Feature: Introducing Opera Back to Features Page
Opera ought to be the most accessible and least elitist genre of classical music, and yet it is the art form most likely to baffle, intimidate or repel the English speaking listener. Why do we not listen to more of it?
A while ago we learned that the troubled English National Opera may have to close. The Royal Opera is selling off part of its costume store just a few years after a multi-million pound re-fit of its Covent Garden home. Classical music is bigger business today than ever before, so why are they suffering?
Maybe it’s because opera is elitist. Although the Arts Council tries to push productions in the direction of accessibility, the big money commercial sponsors want audiences who can afford the luxury goods they advertise and the top performers want to do something slightly controversial – something that “pushes boundaries”. The problem with this theory is that classical music is reaching bigger audiences in the UK than ever before. The popular programming of radio station ClassicFM has increased the demand for (and thus the range and quality of) budget recordings of most of the major repertoire. At the popular end of classical music, the things that really sell have an extra-musical theme. Vivaldi’s Four Seasons, Beethoven’s Pastoral Symphony and Vaughan Williams’ The Lark Ascending all give you something to relate the music to.
Opera tells a story – often a very dramatic one. The big stories that inspired composers to write operas like Macbeth, Julius Caeser and Don Giovanni contain themes that everybody can relate to: ambition, greed, love, jealousy and betrayal. Anyway, most of the stories are either based on folk tales and historical events or simply stolen from somebody else, so you probably know how they end already.
The trouble is, most people still can’t tell what’s going on. When staged, the wooden actors often look nothing like the characters they are supposed to be playing, and even if you know the story, it can be hard to discern who is supposed to be who. Most operas are either in Italian or German, and generally use the kind of floral language that you aren’t going to learn on a Linguaphone course.
The Nobel prize-winning physicist Sir Edward Appleton once said, “I do not mind what language an opera is sung in so long as it is a language I don't understand”. With this in mind, we have selected some easily recognisable operatic moments (in their original languages), and tried to explain how they fit into the plot and what they are about.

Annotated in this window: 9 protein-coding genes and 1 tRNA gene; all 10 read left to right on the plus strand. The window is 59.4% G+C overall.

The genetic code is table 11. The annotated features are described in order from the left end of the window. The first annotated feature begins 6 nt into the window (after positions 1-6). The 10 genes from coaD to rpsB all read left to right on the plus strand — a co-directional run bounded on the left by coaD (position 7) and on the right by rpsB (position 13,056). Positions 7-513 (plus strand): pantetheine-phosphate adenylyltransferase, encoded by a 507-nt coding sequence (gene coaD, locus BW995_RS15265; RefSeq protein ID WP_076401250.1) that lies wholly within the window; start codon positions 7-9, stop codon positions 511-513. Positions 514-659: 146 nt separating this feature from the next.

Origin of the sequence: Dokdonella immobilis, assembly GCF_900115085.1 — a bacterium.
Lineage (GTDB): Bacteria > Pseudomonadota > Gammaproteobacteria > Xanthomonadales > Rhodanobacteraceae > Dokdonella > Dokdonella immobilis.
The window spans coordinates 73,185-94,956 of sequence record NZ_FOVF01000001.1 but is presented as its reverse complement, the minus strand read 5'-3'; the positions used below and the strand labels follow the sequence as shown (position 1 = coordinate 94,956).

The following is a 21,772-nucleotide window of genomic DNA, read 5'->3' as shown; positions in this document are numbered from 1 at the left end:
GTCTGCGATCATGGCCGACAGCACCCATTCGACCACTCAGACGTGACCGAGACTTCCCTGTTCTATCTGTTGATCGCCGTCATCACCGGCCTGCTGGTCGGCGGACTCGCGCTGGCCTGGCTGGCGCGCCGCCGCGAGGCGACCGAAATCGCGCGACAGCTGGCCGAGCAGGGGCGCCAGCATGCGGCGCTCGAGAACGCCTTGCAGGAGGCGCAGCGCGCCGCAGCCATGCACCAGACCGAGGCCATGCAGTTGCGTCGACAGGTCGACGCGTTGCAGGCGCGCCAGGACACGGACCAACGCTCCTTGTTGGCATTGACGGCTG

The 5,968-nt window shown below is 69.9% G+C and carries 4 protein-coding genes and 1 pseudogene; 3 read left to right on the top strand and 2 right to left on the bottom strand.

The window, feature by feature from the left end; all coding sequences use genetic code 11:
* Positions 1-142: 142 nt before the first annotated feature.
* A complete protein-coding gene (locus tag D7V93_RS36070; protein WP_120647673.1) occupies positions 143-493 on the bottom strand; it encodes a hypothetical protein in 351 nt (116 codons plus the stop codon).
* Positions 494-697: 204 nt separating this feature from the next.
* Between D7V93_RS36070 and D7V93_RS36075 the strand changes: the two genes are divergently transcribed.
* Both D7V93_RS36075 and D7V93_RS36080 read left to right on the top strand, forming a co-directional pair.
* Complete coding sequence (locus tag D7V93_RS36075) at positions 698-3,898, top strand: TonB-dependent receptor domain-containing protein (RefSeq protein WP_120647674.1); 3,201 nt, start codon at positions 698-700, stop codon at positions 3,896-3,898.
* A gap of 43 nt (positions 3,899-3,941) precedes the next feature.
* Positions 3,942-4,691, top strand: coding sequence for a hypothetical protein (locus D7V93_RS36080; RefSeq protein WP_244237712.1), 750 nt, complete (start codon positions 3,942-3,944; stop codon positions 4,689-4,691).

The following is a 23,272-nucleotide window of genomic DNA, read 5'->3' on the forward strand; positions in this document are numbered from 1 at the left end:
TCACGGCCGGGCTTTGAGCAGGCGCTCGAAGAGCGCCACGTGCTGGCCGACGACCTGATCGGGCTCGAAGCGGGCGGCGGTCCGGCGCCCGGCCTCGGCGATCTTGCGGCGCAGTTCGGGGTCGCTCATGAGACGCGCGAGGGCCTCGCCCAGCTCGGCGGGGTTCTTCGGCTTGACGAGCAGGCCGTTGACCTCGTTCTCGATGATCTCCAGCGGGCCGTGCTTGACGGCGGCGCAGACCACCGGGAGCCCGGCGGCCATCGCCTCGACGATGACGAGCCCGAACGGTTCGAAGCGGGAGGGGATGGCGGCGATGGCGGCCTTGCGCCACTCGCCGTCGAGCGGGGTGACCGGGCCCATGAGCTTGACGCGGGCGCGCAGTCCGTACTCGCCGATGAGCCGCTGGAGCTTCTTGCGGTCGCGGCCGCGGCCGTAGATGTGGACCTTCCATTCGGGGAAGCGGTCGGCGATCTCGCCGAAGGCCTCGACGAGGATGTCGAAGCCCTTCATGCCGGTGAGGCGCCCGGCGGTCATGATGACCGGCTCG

The story so far: Sarastro, high priest of the temple of Isis, has kidnapped queen of the Night’s daughter Pamina to protect her from her mother’s evil magic. A Prince who has fallen in love with Pamina has been sent by the Queen of the Night to rescue her, but is told he cannot be united with his love until he has undergone three ordeals.
This bit: In the meantime, the Queen of the Night sneaks into the temple with a dagger and tells her daughter to use it to kill Sarastro, singing “Hell’s revenge cooks in my heart…if you do not kill Sarastro, you’ll be my daughter no more”.
What happenes next: She doesn’t kill Sarastro – she marries the Prince and lives happily ever after, while the Queen of the Night is vanquished, never to be heard from again.
The story so far: Cavaradossi, a painter, has been arrested for helping his friend Angelotti, an escaped political prisoner. He is held by the evil chief of police, Baron Scarpia, who is in love with Cavaradossi’s girlfriend, Tosca. This bit: Using his last possession, a ring, Cavaradossi bribes a guard to take a letter to Tosca. As he sits down to write, he sings of his love. What happenes next: It all goes wrong. Angelotti kills himself to avoid capture, Tosca kills Scarpia after trying to secure her lover’s freedom with the promise of sexual favours, Cavaradossi is executed and Tosca commits suicide. Nobody lives happily ever after.
The story so far: Cavaradossi, a painter, has been arrested for helping his friend Angelotti, an escaped political prisoner. He is held by the evil chief of police, Baron Scarpia, who is in love with Cavaradossi’s girlfriend, Tosca.
This bit: Using his last possession, a ring, Cavaradossi bribes a guard to take a letter to Tosca. As he sits down to write, he sings of his love.
What happenes next: It all goes wrong. Angelotti kills himself to avoid capture, Tosca kills Scarpia after trying to secure her lover’s freedom with the promise of sexual favours, Cavaradossi is executed and Tosca commits suicide. Nobody lives happily ever after.
The story so far: In a town obsessed with singing, a contest is organised. The gold-smith promises his daughter Eva’s hand to the man who sings the winning song. Beckmesser, the town clerk, has fancied Eva for some time and is sure he can win. The trouble is, Eva is in love with Walter, a young nobleman. Walter sings to the master-singers, but fares badly because Beckmesser is one of the judges.
This bit: It is the morning after a small riot caused by an apprentice who thought Beckmesser was serenading his sweetheart when he was in fact singing to Eva. Sachs, a cobbler, laments the madness that makes people start riots and wars, and wonders how this power could be harnessed to do good things.
What happens next: Walter writes a song so beautiful he is sure he will win the contest. Beckmesser steals the manuscript and tries to sing the song in the contest, but he cannot remember how it goes. Walter sings the song beautifully, and wins Eva’s hand. The two lovers live happily ever after.